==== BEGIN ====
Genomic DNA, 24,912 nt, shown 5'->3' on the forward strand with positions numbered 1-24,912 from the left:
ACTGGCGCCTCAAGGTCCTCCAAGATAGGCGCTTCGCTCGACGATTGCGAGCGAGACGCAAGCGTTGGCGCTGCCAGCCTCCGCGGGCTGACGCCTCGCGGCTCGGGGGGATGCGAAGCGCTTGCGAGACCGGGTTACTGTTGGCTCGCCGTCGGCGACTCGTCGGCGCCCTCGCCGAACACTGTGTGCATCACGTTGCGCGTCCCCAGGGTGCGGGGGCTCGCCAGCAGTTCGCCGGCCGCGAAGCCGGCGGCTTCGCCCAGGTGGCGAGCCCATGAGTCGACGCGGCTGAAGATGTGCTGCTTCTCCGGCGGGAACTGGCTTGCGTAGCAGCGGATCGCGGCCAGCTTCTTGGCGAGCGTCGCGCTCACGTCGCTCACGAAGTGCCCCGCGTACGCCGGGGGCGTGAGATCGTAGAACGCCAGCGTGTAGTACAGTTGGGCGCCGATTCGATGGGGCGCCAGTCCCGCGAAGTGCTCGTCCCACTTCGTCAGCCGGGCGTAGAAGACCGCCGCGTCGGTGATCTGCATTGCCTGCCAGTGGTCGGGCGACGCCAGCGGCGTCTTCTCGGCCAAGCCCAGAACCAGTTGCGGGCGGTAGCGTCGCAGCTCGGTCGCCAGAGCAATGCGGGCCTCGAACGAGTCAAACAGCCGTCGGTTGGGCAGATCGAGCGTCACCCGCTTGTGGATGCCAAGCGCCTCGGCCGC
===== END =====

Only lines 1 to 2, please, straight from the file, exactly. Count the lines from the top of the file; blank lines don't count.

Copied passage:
Genomic DNA, 24,912 nt, shown 5'->3' on the forward strand with positions numbered 1-24,912 from the left:
ACTGGCGCCTCAAGGTCCTCCAAGATAGGCGCTTCGCTCGACGATTGCGAGCGAGACGCAAGCGTTGGCGCTGCCAGCCTCCGCGGGCTGACGCCTCGCGGCTCGGGGGGATGCGAAGCGCTTGCGAGACCGGGTTACTGTTGGCTCGCCGTCGGCGACTCGTCGGCGCCCTCGCCGAACACTGTGTGCATCACGTTGCGCGTCCCCAGGGTGCGGGGGCTCGCCAGCAGTTCGCCGGCCGCGAAGCCGGCGGCTTCGCCCAGGTGGCGAGCCCATGAGTCGACGCGGCTGAAGATGTGCTGCTTCTCCGGCGGGAACTGGCTTGCGTAGCAGCGGATCGCGGCCAGCTTCTTGGCGAGCGTCGCGCTCACGTCGCTCACGAAGTGCCCCGCGTACGCCGGGGGCGTGAGATCGTAGAACGCCAGCGTGTAGTACAGTTGGGCGCCGATTCGATGGGGCGCCAGTCCCGCGAAGTGCTCGTCCCACTTCGTCAGCCGGGCGTAGAAGACCGCCGCGTCGGTGATCTGCATTGCCTGCCAGTGGTCGGGCGACGCCAGCGGCGTCTTCTCGGCCAAGCCCAGAACCAGTTGCGGGCGGTAGCGTCGCAGCTCGGTCGCCAGAGCAATGCGGGCCTCGAACGAGTCAAACAGCCGTCGGTTGGGCAGATCGAGCGTCACCCGCTTGTGGATGCCAAGCGCCTCGGCCGC